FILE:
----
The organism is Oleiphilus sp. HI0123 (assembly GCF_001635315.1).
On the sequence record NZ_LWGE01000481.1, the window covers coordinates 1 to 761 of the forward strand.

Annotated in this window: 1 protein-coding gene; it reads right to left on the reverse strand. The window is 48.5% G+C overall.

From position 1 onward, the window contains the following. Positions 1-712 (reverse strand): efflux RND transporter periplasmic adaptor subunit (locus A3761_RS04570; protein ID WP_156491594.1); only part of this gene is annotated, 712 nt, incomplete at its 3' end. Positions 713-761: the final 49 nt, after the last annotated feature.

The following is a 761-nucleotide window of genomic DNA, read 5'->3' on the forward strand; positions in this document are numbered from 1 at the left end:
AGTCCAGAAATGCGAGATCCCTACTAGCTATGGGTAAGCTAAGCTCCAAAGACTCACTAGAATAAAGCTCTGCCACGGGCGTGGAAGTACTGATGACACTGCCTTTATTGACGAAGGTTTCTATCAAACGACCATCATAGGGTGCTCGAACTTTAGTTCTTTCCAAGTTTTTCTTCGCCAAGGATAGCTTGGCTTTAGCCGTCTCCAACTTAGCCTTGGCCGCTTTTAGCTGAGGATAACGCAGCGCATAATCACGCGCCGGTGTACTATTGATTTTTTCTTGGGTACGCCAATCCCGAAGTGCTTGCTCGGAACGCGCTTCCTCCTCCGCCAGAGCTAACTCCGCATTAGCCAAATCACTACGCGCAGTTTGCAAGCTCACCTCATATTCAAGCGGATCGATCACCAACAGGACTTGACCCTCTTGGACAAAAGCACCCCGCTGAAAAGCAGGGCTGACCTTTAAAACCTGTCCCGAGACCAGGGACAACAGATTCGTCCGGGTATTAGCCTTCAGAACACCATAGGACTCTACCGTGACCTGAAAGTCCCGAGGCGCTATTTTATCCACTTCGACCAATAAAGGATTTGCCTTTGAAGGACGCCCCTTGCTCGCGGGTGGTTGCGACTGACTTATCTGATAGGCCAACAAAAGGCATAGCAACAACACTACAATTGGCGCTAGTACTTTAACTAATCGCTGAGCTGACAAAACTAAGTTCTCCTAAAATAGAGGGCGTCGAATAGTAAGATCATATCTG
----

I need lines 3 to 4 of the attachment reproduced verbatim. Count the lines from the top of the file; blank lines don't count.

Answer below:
Annotated in this window: 1 protein-coding gene; it reads right to left on the reverse strand. The window is 48.5% G+C overall.

From position 1 onward, the window contains the following. Positions 1-712 (reverse strand): efflux RND transporter periplasmic adaptor subunit (locus A3761_RS04570; protein ID WP_156491594.1); only part of this gene is annotated, 712 nt, incomplete at its 3' end. Positions 713-761: the final 49 nt, after the last annotated feature.